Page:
Ron and Jacque Suttill-Simpson
2201 Groth Rd.
Springfield IL, 62703
One block East of Southeast High School
Farm Stand, Old Capitol Farmers' Market, Illinois Products Farmers Market, Store/Retail, Restaurants: Maldaner's, American Harvest Eatery, Augie's Front Burner, Angela's A Taste of Italy- All Springfield Restaurants
Open April - Thanksgiving.
8:00-5:30 Monday - Saturday
We are fourth generation farmers. The fifth generation is being trained. Greenhouse and garden.
By: Elaina Conley-Keck, Summer Intern
The Suttill’s Gardens produce stall has been a staple of the Old Capitol Farmers Market for many years, and this family farm has been a Springfield classic for over one hundred years. In a 2013 interview in the Illinois Times, Ron Suttill of Suttill’s Gardens discusses how his grandmother started the farm in 1902, and that it has been family owned and operated ever since. Ron took over in the sixties from his father. I met with his daughter and granddaughter, Jacque Suttill-Simpson and Caitlyn, at the Old Capitol Farmers Market in downtown Springfield one sunny Wednesday morning. Although it was just 7:30 in the morning, Jacque and Caitlyn had already arrived and were finishing up unloading their produce for the day when I walked over. While her mom was finishing writing the daily prices on a chalkboard sign I had the chance to talk with Caitlyn about her family’s farm. Caitlyn is the fifth generation of Suttill’s Gardens; she explained that the entire family helps out at the farm, including herself, her mom, an uncle, and of course her grandfather, Ron Suttill. She notes that there are over one hundred years of history and hard work that go into producing these crops.
Suttill’s Gardens grows specialty crops including colorful varieties of okra, heirloom tomatoes, plums, and more. This year they are debuting the first round of peaches, which were planted two years ago. Jacque told me that they even used to grow apples and make their own apple cider. There was a time when Jacque’ grandfather owned part of the east side of Springfield and filled it with beautiful orchards. She reminisced with me about sorting out cherry tomatoes for his deliveries; Suttill’s Gardens used to deliver to grocery stores all around town in addition to selling at the farmers markets. Today they mainly sell to consumers at the markets and to local restaurants including Maldaner’s, Driftwood Cocktail and Eatery, Augie’s Front Burner, American Harvest Eatery, and Panther Creek Country Club. When asked why Suttill’s does not sell to grocery stores anymore, Jacque replied that there is less demand for local produce at stores. Grocery stores are interested in buying in bulk from consistent sources. Stores are less willing to make space for smaller displays of local produce that may vary based on the season or availability due to weather. Fortunately, we are starting to see a shift in what is available at stores as consumers become more interested in where their food is coming from. Stores in Springfield such as Schnuck’s are beginning to feature small local produce displays.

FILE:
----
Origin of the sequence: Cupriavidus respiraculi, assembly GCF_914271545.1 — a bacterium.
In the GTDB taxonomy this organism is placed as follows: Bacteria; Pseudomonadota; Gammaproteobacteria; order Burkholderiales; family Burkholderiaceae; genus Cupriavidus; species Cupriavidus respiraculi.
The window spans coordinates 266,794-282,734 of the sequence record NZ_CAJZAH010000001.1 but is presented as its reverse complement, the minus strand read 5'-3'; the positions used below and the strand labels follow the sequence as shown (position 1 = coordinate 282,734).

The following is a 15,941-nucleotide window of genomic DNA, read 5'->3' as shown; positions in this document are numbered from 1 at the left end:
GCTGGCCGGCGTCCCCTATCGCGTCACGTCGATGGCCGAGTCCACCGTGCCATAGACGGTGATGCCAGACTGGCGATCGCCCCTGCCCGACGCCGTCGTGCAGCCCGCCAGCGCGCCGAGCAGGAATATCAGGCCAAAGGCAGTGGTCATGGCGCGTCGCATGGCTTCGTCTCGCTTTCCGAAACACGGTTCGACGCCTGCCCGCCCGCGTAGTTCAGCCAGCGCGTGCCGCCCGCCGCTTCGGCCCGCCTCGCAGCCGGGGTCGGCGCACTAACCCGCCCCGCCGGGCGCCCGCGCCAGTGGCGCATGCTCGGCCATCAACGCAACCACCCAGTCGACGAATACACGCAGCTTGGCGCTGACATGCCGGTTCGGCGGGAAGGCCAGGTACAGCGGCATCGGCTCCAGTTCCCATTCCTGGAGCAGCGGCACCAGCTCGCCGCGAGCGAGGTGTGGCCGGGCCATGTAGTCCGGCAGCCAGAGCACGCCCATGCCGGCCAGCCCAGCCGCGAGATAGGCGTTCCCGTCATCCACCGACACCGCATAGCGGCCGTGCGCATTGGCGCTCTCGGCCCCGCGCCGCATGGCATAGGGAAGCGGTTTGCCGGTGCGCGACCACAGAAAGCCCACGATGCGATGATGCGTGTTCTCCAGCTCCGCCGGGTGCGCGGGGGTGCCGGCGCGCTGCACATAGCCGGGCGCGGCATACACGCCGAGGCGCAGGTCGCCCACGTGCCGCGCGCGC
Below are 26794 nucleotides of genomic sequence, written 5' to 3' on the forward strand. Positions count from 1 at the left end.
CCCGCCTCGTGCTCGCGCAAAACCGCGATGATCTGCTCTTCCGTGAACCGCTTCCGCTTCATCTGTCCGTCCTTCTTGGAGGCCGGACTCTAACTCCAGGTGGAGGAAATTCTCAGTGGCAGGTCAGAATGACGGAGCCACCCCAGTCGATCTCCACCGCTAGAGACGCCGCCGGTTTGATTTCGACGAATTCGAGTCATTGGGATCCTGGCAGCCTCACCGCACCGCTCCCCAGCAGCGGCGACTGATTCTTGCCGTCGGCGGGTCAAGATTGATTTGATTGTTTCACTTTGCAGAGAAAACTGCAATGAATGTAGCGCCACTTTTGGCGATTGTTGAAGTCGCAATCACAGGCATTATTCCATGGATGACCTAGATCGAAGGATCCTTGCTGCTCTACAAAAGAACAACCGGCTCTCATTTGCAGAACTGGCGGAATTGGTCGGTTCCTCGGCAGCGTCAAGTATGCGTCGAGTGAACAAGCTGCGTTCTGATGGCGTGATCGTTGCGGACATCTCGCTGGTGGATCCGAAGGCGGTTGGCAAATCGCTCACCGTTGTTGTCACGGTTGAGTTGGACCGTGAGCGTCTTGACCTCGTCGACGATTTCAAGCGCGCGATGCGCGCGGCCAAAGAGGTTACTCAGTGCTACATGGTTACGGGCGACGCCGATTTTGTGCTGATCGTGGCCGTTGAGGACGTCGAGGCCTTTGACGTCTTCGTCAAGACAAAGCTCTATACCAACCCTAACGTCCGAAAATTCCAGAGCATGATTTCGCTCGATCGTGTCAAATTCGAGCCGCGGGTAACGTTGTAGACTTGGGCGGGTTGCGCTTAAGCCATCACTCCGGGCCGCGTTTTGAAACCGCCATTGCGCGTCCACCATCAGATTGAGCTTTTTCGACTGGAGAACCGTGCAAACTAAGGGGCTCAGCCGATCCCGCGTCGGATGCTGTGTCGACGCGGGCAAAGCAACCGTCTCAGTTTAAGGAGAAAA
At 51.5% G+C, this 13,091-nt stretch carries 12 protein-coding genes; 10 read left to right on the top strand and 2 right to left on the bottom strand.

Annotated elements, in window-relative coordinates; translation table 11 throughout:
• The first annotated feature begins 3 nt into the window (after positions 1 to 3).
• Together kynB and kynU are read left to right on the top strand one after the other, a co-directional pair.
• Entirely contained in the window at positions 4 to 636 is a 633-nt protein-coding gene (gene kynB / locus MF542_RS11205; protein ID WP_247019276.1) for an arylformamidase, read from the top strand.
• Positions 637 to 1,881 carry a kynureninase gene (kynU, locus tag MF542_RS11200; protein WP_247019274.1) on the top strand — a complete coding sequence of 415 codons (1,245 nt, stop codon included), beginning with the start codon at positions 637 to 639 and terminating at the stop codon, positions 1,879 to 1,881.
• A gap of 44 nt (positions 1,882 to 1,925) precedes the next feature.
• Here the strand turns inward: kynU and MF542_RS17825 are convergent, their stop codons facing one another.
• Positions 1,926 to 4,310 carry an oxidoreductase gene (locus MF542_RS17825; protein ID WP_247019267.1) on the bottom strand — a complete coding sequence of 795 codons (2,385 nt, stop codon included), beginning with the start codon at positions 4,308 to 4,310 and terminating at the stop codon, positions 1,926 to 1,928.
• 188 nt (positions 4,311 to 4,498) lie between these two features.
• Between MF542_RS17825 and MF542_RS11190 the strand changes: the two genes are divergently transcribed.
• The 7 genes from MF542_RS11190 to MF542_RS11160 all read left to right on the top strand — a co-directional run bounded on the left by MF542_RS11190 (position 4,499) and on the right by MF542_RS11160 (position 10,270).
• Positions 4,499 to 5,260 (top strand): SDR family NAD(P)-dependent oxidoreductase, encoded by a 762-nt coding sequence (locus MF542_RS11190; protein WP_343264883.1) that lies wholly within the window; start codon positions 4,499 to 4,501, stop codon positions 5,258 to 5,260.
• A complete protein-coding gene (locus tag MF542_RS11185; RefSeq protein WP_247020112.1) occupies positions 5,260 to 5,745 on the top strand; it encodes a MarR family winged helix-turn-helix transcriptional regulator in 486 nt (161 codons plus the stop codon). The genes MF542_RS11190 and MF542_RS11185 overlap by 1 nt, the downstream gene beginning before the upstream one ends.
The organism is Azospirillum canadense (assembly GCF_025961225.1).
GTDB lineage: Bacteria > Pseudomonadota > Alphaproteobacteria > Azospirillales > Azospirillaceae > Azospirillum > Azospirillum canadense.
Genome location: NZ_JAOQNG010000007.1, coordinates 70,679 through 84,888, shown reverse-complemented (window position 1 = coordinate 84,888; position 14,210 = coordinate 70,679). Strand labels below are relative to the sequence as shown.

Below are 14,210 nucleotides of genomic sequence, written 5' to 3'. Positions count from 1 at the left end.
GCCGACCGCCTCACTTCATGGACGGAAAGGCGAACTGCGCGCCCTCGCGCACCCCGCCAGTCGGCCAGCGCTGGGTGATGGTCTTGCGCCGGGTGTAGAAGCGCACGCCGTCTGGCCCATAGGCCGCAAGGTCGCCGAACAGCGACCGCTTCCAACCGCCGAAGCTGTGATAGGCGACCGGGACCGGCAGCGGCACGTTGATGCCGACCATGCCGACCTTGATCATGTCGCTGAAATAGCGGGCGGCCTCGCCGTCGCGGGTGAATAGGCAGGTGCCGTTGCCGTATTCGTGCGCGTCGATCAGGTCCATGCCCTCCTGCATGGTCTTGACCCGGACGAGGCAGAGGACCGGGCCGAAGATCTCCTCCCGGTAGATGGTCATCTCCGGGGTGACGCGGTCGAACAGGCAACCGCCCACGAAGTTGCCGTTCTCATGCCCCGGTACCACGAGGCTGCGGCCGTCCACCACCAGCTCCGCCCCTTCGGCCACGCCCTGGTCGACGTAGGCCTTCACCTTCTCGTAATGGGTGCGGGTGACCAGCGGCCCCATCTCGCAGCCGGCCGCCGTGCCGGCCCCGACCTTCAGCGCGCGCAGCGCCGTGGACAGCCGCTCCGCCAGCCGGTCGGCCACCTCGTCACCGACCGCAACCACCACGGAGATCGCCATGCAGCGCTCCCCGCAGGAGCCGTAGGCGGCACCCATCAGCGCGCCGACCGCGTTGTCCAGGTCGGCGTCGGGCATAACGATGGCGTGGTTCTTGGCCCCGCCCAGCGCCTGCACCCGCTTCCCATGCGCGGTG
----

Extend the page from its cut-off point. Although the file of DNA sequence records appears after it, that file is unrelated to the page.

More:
Buying local and eating what is in season is more than a trend for the Suttill’s, though; it is a way of life. Jacque told me that eating seasonally from their farm and the surrounding area has been an important value bestowed on her throughout her entire life. There are many challenges associated with being a small farm, such as financial struggles and the variability of the weather; Suttill’s Gardens, and many other farms, were hurt badly by the tremendous amount of rain this year. But Jacque, and the rest of her family, want to share their values with their customers at the farmers market and through the restaurants they serve. Having the chance to talk with Jacque and her daughter reminded me why going to the farmers market is so important: it gives you the chance to interact face to face with the farmers who grow and harvest your food. This experience connects us back to nature and reminds us of the gifts we have in farmers who provide for our community.